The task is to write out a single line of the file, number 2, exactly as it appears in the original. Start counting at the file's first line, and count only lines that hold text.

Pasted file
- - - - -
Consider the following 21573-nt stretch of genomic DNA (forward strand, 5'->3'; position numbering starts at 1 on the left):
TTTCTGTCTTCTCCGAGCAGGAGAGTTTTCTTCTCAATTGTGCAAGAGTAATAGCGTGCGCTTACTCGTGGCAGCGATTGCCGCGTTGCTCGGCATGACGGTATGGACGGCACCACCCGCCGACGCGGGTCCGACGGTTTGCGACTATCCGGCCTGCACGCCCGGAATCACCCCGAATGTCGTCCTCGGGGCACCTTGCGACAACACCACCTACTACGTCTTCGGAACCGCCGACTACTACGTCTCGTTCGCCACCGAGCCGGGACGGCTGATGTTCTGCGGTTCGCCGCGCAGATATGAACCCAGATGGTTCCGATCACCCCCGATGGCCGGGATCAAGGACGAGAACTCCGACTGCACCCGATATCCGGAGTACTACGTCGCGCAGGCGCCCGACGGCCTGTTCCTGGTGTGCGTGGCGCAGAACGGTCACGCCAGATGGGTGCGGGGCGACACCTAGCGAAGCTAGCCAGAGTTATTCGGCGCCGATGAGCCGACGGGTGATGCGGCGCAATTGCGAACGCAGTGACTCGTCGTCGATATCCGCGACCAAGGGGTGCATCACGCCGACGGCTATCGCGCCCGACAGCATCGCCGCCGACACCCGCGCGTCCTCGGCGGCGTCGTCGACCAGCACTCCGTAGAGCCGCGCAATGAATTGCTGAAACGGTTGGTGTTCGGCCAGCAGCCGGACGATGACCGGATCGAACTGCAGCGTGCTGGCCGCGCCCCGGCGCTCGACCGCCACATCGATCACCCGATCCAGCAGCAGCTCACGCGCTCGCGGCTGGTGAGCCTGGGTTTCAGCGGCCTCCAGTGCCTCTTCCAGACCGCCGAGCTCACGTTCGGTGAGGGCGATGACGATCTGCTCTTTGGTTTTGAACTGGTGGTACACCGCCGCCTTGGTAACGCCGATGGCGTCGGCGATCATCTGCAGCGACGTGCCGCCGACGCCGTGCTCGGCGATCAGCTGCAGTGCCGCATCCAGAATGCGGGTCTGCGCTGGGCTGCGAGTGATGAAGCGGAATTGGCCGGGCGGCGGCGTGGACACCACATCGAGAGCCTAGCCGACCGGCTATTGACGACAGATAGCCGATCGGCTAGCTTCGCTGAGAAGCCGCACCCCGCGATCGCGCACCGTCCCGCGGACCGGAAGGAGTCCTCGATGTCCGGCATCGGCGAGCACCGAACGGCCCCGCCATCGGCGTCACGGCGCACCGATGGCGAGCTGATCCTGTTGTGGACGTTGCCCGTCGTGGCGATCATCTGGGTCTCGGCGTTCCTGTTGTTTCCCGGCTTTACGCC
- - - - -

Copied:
TTTCTGTCTTCTCCGAGCAGGAGAGTTTTCTTCTCAATTGTGCAAGAGTAATAGCGTGCGCTTACTCGTGGCAGCGATTGCCGCGTTGCTCGGCATGACGGTATGGACGGCACCACCCGCCGACGCGGGTCCGACGGTTTGCGACTATCCGGCCTGCACGCCCGGAATCACCCCGAATGTCGTCCTCGGGGCACCTTGCGACAACACCACCTACTACGTCTTCGGAACCGCCGACTACTACGTCTCGTTCGCCACCGAGCCGGGACGGCTGATGTTCTGCGGTTCGCCGCGCAGATATGAACCCAGATGGTTCCGATCACCCCCGATGGCCGGGATCAAGGACGAGAACTCCGACTGCACCCGATATCCGGAGTACTACGTCGCGCAGGCGCCCGACGGCCTGTTCCTGGTGTGCGTGGCGCAGAACGGTCACGCCAGATGGGTGCGGGGCGACACCTAGCGAAGCTAGCCAGAGTTATTCGGCGCCGATGAGCCGACGGGTGATGCGGCGCAATTGCGAACGCAGTGACTCGTCGTCGATATCCGCGACCAAGGGGTGCATCACGCCGACGGCTATCGCGCCCGACAGCATCGCCGCCGACACCCGCGCGTCCTCGGCGGCGTCGTCGACCAGCACTCCGTAGAGCCGCGCAATGAATTGCTGAAACGGTTGGTGTTCGGCCAGCAGCCGGACGATGACCGGATCGAACTGCAGCGTGCTGGCCGCGCCCCGGCGCTCGACCGCCACATCGATCACCCGATCCAGCAGCAGCTCACGCGCTCGCGGCTGGTGAGCCTGGGTTTCAGCGGCCTCCAGTGCCTCTTCCAGACCGCCGAGCTCACGTTCGGTGAGGGCGATGACGATCTGCTCTTTGGTTTTGAACTGGTGGTACACCGCCGCCTTGGTAACGCCGATGGCGTCGGCGATCATCTGCAGCGACGTGCCGCCGACGCCGTGCTCGGCGATCAGCTGCAGTGCCGCATCCAGAATGCGGGTCTGCGCTGGGCTGCGAGTGATGAAGCGGAATTGGCCGGGCGGCGGCGTGGACACCACATCGAGAGCCTAGCCGACCGGCTATTGACGACAGATAGCCGATCGGCTAGCTTCGCTGAGAAGCCGCACCCCGCGATCGCGCACCGTCCCGCGGACCGGAAGGAGTCCTCGATGTCCGGCATCGGCGAGCACCGAACGGCCCCGCCATCGGCGTCACGGCGCACCGATGGCGAGCTGATCCTGTTGTGGACGTTGCCCGTCGTGGCGATCATCTGGGTCTCGGCGTTCCTGTTGTTTCCCGGCTTTACGCC